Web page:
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Is this the mystery tycoon behind @HiddenCash?

“None of those names are correct. None of them are me.”


Rob Price


Posted on Jun 6, 2014   Updated on May 31, 2021, 4:32 am CDT

The identity of a wealthy Twitter user who’s been hiding cash treasures along the West Coast may no longer be a secret.

Since the mysterious Twitter account @HiddenCash began leaving hundred-dollar jackpots around San Francisco for intrepid social media users to discover, imitators have been springing up like extremely generous weeds. Pretenders—all apparently giving out real money—have sprung up everywhere, from Montgomory, Ala. to Kansas City. Meanwhile, the U.K. now has its own imitator, @hiddencash_UK, as does Edmonton in Canada.

Numerous ecstatic Twitter users have followed the original San Francisco @HiddenCash’s cryptic emoji clues to the hidden jackpots, and subsequently posted photos apparently confirming the validity of this Internet-age treasure hunt.

@HiddenCash the tv popped on in the cafe and mentioned you so I looked to see one pop up just one block away!!

— Alexzandra Nirvana (@nirvanazana) May 25, 2014

@HiddenCash Omg again, this is amazing! We just gave away most of the money from the first one! GOD BLESS YOU!

— Lady XO (@therealjadaw) May 25, 2014

@HiddenCash early bird! I love SF!

— Leopold Sunga (@PiMpsTyLeO) May 25, 2014

The owner of the @HiddenCash account has thus far opted to remain anonymous, only disclosing in his original tip to magazine Bold Italic that he works in real estate and “made millions of dollars” flipping homes. He said his motivation was to give something back to the community. “I am determined to to give away some of the money I make,” he said. “And in addition to charity, to do it in fun, creative ways like this.”

But now, Inside Edition, apparently determined to rain on everyone’s parade, claims to have unmasked @HiddenCash. The publication alleges the owner of the @HiddenCash account is one Jason Buzi, a real estate tycoon in the San Francisco area.

“[H]e’s a real estate investor who has made a fortune flipping houses in the San Francisco Bay Area,” Inside Edition writes. “Buzi appears to be the benefactor who has left clues about where to find envelopes stuffed with cash all over the West Coast. His deeds have sparked copycats across the nation, and the world.”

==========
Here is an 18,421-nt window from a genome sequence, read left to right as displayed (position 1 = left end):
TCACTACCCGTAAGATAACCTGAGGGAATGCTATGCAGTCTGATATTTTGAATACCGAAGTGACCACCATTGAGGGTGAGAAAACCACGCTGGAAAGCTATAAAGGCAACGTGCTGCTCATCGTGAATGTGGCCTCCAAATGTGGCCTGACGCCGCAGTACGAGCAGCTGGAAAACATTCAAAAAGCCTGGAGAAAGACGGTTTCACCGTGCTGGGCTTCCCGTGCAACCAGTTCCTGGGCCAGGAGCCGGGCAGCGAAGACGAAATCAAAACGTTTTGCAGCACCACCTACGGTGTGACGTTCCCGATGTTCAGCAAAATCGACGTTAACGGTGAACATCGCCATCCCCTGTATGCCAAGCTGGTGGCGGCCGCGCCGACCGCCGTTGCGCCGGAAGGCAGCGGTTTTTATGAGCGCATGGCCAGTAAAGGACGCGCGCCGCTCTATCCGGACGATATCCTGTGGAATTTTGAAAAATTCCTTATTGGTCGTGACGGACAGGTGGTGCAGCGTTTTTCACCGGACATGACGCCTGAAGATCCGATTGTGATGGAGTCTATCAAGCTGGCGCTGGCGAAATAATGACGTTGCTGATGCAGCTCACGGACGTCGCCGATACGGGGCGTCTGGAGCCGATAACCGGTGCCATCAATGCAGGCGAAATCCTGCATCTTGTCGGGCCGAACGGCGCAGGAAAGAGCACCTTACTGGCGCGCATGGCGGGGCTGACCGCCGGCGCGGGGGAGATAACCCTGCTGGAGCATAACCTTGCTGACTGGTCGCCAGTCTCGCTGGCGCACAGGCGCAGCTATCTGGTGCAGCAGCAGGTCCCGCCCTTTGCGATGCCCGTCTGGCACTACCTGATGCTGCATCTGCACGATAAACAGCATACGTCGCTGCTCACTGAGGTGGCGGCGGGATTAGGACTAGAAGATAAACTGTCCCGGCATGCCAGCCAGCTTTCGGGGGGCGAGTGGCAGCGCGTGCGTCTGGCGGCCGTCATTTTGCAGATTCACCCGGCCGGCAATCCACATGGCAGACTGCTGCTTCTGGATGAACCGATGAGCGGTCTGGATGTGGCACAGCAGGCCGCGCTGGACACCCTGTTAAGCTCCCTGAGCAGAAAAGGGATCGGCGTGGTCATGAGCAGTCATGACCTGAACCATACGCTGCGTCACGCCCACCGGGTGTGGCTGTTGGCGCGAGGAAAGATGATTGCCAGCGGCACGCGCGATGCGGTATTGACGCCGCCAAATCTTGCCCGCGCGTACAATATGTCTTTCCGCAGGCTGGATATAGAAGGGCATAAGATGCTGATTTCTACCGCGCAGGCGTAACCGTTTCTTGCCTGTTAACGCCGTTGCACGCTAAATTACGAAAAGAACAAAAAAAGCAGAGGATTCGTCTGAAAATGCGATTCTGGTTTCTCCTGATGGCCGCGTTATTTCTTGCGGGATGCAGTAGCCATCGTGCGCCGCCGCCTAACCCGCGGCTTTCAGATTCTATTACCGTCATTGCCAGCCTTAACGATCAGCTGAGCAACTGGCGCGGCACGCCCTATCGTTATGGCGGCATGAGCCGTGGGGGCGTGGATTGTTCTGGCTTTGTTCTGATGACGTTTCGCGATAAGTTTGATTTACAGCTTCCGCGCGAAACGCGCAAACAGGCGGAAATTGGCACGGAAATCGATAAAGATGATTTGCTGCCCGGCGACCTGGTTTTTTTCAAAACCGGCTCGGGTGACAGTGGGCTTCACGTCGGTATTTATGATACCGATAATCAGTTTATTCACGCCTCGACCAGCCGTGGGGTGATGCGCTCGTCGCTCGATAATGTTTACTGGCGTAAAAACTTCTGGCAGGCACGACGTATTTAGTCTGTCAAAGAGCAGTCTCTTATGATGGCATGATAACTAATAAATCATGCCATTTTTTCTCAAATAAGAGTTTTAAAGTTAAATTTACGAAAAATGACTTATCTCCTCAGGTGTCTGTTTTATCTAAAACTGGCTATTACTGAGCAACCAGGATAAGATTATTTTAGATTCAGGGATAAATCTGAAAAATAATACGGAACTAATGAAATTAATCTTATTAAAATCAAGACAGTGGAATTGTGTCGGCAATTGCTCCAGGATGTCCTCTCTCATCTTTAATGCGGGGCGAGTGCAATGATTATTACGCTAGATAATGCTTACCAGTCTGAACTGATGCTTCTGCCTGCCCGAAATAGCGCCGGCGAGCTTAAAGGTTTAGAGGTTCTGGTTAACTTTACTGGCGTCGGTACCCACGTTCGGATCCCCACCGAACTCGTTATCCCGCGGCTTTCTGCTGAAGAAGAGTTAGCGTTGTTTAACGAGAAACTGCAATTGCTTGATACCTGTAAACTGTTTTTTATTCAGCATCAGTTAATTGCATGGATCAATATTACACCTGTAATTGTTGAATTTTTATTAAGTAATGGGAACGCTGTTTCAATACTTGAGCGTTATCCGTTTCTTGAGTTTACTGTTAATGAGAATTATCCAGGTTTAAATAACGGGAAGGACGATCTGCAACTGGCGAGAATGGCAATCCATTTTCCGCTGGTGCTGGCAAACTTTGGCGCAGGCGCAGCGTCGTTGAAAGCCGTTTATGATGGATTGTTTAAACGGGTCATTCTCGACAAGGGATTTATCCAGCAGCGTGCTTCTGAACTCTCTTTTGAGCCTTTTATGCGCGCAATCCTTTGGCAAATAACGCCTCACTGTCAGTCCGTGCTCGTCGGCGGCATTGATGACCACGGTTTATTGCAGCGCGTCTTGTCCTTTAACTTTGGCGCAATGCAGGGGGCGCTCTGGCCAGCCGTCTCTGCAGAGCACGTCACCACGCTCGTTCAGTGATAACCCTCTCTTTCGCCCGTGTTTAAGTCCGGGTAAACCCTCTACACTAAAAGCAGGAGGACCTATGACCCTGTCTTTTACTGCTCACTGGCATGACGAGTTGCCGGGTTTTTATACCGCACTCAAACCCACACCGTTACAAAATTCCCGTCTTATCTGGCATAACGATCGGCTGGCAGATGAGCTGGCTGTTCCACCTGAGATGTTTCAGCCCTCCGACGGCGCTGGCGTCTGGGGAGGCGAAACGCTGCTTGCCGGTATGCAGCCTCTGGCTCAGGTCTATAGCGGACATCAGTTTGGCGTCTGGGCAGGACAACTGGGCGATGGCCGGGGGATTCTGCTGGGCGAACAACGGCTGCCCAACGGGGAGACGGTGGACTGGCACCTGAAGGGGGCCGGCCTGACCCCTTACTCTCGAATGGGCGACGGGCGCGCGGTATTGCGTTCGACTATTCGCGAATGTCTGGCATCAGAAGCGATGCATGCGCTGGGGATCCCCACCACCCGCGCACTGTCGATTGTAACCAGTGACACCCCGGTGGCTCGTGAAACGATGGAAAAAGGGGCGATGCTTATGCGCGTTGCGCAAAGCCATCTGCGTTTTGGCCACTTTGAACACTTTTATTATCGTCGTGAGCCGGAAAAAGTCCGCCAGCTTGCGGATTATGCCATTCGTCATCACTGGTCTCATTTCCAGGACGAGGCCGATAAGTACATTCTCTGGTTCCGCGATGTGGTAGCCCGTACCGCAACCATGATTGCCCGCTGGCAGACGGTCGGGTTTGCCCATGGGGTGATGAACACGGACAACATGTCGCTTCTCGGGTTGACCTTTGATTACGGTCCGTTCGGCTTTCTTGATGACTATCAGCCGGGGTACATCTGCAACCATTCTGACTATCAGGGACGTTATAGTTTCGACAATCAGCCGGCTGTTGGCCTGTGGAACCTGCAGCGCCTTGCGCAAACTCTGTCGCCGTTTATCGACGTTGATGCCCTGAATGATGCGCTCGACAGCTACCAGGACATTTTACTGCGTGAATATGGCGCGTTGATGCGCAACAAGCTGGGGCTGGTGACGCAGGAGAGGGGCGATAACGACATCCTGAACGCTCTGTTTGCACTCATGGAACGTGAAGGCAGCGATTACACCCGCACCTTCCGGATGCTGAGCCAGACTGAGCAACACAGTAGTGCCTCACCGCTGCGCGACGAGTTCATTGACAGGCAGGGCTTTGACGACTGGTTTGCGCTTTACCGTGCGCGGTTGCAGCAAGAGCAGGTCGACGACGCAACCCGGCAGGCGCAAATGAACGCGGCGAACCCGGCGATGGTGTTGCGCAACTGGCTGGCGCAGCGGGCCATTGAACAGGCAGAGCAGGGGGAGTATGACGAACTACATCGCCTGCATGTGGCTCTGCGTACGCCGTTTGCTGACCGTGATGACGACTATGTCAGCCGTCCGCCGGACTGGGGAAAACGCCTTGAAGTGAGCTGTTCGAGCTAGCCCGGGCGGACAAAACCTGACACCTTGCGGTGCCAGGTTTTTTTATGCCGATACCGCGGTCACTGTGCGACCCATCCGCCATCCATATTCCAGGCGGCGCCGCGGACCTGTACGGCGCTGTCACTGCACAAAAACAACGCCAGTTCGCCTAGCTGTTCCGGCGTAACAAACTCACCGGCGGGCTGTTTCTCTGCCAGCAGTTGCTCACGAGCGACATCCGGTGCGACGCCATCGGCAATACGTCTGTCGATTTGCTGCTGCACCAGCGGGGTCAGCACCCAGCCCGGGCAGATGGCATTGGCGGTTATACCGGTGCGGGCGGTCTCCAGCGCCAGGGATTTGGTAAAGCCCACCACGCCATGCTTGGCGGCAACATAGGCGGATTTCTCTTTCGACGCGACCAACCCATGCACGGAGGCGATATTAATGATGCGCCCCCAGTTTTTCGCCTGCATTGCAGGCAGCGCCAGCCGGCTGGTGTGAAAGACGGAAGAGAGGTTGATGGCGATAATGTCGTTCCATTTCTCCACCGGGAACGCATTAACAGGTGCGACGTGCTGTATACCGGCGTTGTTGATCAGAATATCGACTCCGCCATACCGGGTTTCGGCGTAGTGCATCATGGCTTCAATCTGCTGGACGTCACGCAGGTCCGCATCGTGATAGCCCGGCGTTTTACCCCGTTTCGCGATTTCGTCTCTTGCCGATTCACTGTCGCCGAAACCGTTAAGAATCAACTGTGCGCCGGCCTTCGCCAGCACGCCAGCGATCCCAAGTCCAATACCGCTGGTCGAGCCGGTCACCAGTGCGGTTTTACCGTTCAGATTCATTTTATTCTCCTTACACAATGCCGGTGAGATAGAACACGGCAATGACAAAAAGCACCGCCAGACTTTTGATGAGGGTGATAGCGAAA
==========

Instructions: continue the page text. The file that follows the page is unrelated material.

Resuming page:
When one of the magazine’s writers spoke to the owner of @HiddenCash on the phone, he denied he was Buzi. “Several names have been bounced around in the press,” said the anonymous cash-dropper. “None of those names are correct. None of them are me.”

There are some false rumors about who Mr. Hiddencash is, some naming our friends and others people we never heard of. Don’t believe it!

— Hidden Cash (@HiddenCash) June 4, 2014

Inside Edition claims, however, that podcasts in which Buzi appears demostrate that his voice bears distinct similarities to that of whomever is behind @HiddenCash, suggesting the two are one and the same.

More compelling is that Buzi has a history of digital philanthropy. In 2008 he established the website, which involved giving away tomatos and cash in the streets of New York. After one event sparked a riot in Union Square, the police asked Buzi to shut it down.

We can only hope that Buzi’s involuntary masking doesn’t dissuade him from further philanthropy (or make him a target for scammers and criminals)—though in the end, it may not even matter. The proliferation of copycats in recent weeks means the “Hidden Cash” movement is far bigger than just one man.

H/T The Wire | Photo via Sgt. Stephen M. DeBoard/Wikimedia Commons (public domain)

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*First Published: Jun 6, 2014, 1:31 pm CDT